It is an object of the invention to provide a cuvette having a high sensitivity, but whose primary improvement consists, however, in a considerably increased life. The technical significance of long lives becomes particularly clear when the object of automised AAS apparatus, as they are, for example, used for the routine monitoring of, for example, water and/or air pollution, is considered.
According to the invention, a method of the type mentioned in the opening paragraph is characterized in that the coated substrata are coated at least once with pyrolytic graphite and in that pyrolytic graphite layers having a total thickness of 20-80 μm are applied.
Layers, having a total thickness of 20-40 μm are preferably applied.
It is not recommended to produce layers thicker than 80 μm, because with layers of such a thickness there is a risk of flaking. In addition, the electric resistance of a cuvette varies considerably versus an increasing layer thickness, which often appears to have a negative effect on the operation of the analysis apparatus used.
It is recommended to effect at least one of the consecutive coating operations by means of hot-wall pyrolosis. The hot-wall pyrolosis is known from "Philips Technisch Tijdschrift" vol. 37 (1977) no. 7, pages 161-168. The use of this method has the advantage that a large number (of the mass-produced) cuvettes can be coated simultaneously, which is important for reasons of economy. The method is independent of the shape and the position of the individual cuvettes, because the heating to uniform temperatures and therefore the uniformity of the deposited layers in the interior of the cuvettes is ensured. The individual cuvettes need not be accommodated individually oriented in the reactor vessel, but are simply dumped into the vessel. This may be considered as a certain drawback of the method, because it cannot be prevented that regions of contact between the cuvettes are created in the coating space, which results in a non-uniform thickness of the outer coating. This drawback of the method is compensated to a very great extent by the fact that the heap of cuvettes is shaken, which means that during subsequent coating operations each individual cuvette occupies a different position in the reactor and also has other points of contact with the adjacent cuvettes as a result of this redistribution. This shaking or redistribution after each preceding coating operation can be effected several times, but it appeared that it is sufficient to shake only once, that is to say to apply the layers in two steps.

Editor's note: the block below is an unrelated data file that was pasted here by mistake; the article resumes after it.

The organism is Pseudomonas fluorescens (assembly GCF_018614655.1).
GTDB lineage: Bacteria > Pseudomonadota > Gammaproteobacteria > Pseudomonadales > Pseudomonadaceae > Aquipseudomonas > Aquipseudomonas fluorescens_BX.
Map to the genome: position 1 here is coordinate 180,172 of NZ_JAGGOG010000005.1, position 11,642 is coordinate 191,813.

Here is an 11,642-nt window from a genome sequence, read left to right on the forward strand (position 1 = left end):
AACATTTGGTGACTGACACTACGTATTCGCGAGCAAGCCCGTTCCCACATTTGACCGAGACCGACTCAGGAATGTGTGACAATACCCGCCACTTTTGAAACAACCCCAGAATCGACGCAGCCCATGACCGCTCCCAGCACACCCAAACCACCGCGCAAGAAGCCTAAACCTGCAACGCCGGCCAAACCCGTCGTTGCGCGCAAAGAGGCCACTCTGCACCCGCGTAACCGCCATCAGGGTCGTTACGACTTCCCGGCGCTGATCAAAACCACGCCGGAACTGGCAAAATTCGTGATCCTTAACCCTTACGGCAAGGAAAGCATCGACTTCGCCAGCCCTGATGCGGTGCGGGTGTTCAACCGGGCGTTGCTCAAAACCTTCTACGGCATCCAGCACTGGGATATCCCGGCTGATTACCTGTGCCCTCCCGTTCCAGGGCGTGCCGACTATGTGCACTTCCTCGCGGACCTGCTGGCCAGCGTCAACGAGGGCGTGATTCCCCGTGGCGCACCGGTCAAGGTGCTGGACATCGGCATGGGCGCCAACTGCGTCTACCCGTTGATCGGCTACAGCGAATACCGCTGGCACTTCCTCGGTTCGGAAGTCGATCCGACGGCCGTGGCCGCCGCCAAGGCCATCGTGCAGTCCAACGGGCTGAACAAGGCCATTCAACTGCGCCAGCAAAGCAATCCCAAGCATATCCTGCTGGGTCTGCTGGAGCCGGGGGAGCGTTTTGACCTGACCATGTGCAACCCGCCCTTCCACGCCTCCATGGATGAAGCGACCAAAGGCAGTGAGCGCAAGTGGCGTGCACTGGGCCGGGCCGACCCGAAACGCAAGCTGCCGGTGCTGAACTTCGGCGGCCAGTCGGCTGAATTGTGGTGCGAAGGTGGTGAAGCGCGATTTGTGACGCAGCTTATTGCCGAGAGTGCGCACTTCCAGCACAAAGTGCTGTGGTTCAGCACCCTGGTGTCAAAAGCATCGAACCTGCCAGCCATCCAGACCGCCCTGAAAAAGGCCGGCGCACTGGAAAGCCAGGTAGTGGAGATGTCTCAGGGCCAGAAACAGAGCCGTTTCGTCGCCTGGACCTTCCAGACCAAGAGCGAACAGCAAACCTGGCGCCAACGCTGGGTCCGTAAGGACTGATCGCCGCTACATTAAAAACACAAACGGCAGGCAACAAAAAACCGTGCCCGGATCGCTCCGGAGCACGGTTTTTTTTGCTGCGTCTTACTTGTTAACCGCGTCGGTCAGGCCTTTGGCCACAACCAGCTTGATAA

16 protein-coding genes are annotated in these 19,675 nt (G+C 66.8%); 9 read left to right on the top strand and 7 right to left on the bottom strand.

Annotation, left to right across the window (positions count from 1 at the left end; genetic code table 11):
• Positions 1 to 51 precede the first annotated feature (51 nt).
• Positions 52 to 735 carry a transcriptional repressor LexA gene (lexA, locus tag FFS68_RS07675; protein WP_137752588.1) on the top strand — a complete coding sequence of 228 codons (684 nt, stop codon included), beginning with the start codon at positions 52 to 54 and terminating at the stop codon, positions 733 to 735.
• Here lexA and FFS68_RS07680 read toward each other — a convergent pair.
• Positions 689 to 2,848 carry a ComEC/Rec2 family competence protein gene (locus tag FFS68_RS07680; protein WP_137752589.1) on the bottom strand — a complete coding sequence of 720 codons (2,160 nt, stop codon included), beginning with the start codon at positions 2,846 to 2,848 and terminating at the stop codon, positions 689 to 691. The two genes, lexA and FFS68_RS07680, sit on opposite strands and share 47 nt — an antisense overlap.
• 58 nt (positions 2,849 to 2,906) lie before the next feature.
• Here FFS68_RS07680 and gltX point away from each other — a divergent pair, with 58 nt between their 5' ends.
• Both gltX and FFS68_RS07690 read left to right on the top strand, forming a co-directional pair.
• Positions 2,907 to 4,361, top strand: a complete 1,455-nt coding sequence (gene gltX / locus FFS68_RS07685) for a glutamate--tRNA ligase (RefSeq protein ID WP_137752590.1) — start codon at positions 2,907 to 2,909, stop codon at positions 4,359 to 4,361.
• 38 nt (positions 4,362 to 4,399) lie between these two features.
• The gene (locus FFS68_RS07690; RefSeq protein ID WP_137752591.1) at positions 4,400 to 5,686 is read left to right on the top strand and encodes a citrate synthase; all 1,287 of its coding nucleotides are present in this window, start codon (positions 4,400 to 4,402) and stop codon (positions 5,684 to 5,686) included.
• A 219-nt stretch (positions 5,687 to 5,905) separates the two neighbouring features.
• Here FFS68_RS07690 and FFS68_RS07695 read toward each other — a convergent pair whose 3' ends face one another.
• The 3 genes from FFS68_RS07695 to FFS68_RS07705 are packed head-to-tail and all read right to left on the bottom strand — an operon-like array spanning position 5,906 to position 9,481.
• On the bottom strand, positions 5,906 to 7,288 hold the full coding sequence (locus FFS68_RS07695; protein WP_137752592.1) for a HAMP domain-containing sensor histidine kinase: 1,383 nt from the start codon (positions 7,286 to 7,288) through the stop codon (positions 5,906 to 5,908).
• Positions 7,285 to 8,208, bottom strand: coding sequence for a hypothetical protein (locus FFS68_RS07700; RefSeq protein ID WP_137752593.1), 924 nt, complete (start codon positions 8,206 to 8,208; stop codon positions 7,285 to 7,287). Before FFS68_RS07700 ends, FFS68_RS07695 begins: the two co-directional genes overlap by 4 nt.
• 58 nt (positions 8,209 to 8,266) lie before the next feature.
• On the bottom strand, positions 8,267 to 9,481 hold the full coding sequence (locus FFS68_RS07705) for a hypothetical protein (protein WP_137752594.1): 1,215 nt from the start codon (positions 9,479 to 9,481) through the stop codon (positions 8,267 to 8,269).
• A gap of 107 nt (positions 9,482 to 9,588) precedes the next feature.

The substrata to be coated generally consist of graphite, particularly of electro-graphite. In some cases it is efficient to coat substrata of vitreous carbon. It is particularly advantageous to coat by the method according to the invention also substrata of carbonised synthetic resin bonded fabric on the basis of hardenable synthetic resins (for example phenolic resin or cresol resin) which are capable of being converted into vitreous carbon, and cotton fabric. German Patent Application P. 2,702,189,2 proposed such substrata for cuvettes.
In a further embodiment of the method according to the invention the surface areas of the substrate, particularly the "inside surface" of the cuvettes which, at the start of the analysis comes into direct contact with the sample to be analysed, are made as smooth as possible (polished) prior to coating.